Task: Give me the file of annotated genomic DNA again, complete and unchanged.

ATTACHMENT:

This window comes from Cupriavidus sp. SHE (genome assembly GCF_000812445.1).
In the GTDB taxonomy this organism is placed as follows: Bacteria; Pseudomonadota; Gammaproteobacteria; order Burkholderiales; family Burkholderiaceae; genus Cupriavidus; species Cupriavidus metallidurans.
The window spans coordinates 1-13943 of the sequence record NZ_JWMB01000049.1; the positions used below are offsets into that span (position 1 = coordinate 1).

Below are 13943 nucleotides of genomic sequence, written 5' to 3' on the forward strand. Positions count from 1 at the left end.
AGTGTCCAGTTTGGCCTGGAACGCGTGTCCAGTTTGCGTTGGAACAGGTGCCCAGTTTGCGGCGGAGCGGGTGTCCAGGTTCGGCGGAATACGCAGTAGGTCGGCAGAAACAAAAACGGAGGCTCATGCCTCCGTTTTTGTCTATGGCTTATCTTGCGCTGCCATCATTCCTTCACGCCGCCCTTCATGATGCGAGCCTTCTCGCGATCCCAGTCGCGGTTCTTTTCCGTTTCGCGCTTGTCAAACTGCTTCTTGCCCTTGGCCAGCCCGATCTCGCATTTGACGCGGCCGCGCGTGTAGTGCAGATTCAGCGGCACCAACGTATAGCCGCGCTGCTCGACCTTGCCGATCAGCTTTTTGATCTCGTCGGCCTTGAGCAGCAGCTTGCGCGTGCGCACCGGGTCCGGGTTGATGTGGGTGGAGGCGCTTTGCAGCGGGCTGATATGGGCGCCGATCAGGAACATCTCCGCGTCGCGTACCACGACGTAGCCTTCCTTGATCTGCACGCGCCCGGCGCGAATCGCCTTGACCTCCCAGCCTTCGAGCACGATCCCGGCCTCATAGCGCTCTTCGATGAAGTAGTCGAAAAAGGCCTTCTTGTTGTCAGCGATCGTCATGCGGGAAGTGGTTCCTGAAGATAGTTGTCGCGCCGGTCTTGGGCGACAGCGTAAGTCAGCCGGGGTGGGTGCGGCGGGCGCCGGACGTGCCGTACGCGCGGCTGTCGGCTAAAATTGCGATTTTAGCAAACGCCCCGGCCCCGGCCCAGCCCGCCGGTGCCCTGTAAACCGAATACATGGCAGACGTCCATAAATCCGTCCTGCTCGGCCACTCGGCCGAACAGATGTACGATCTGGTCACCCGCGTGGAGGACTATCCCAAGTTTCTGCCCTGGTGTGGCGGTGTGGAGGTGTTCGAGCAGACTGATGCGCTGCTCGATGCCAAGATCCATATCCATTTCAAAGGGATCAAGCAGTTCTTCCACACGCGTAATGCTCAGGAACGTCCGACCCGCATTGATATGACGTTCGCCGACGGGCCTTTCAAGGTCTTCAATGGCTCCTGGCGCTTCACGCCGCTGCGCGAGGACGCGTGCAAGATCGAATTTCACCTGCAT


This window comes from Cupriavidus sp. SHE (genome assembly GCF_000812445.1).
In the GTDB taxonomy this organism is placed as follows: Bacteria; Pseudomonadota; Gammaproteobacteria; order Burkholderiales; family Burkholderiaceae; genus Cupriavidus; species Cupriavidus metallidurans.
The window spans coordinates 1-13943 of the sequence record NZ_JWMB01000049.1; the positions used below are offsets into that span (position 1 = coordinate 1).

Below are 13943 nucleotides of genomic sequence, written 5' to 3' on the forward strand. Positions count from 1 at the left end.
AGTGTCCAGTTTGGCCTGGAACGCGTGTCCAGTTTGCGTTGGAACAGGTGCCCAGTTTGCGGCGGAGCGGGTGTCCAGGTTCGGCGGAATACGCAGTAGGTCGGCAGAAACAAAAACGGAGGCTCATGCCTCCGTTTTTGTCTATGGCTTATCTTGCGCTGCCATCATTCCTTCACGCCGCCCTTCATGATGCGAGCCTTCTCGCGATCCCAGTCGCGGTTCTTTTCCGTTTCGCGCTTGTCAAACTGCTTCTTGCCCTTGGCCAGCCCGATCTCGCATTTGACGCGGCCGCGCGTGTAGTGCAGATTCAGCGGCACCAACGTATAGCCGCGCTGCTCGACCTTGCCGATCAGCTTTTTGATCTCGTCGGCCTTGAGCAGCAGCTTGCGCGTGCGCACCGGGTCCGGGTTGATGTGGGTGGAGGCGCTTTGCAGCGGGCTGATATGGGCGCCGATCAGGAACATCTCCGCGTCGCGTACCACGACGTAGCCTTCCTTGATCTGCACGCGCCCGGCGCGAATCGCCTTGACCTCCCAGCCTTCGAGCACGATCCCGGCCTCATAGCGCTCTTCGATGAAGTAGTCGAAAAAGGCCTTCTTGTTGTCAGCGATCGTCATGCGGGAAGTGGTTCCTGAAGATAGTTGTCGCGCCGGTCTTGGGCGACAGCGTAAGTCAGCCGGGGTGGGTGCGGCGGGCGCCGGACGTGCCGTACGCGCGGCTGTCGGCTAAAATTGCGATTTTAGCAAACGCCCCGGCCCCGGCCCAGCCCGCCGGTGCCCTGTAAACCGAATACATGGCAGACGTCCATAAATCCGTCCTGCTCGGCCACTCGGCCGAACAGATGTACGATCTGGTCACCCGCGTGGAGGACTATCCCAAGTTTCTGCCCTGGTGTGGCGGTGTGGAGGTGTTCGAGCAGACTGATGCGCTGCTCGATGCCAAGATCCATATCCATTTCAAAGGGATCAAGCAGTTCTTCCACACGCGTAATGCTCAGGAACGTCCGACCCGCATTGATATGACGTTCGCCGACGGGCCTTTCAAGGTCTTCAATGGCTCCTGGCGCTTCACGCCGCTGCGCGAGGACGCGTGCAAGATCGAATTTCACCTGCAT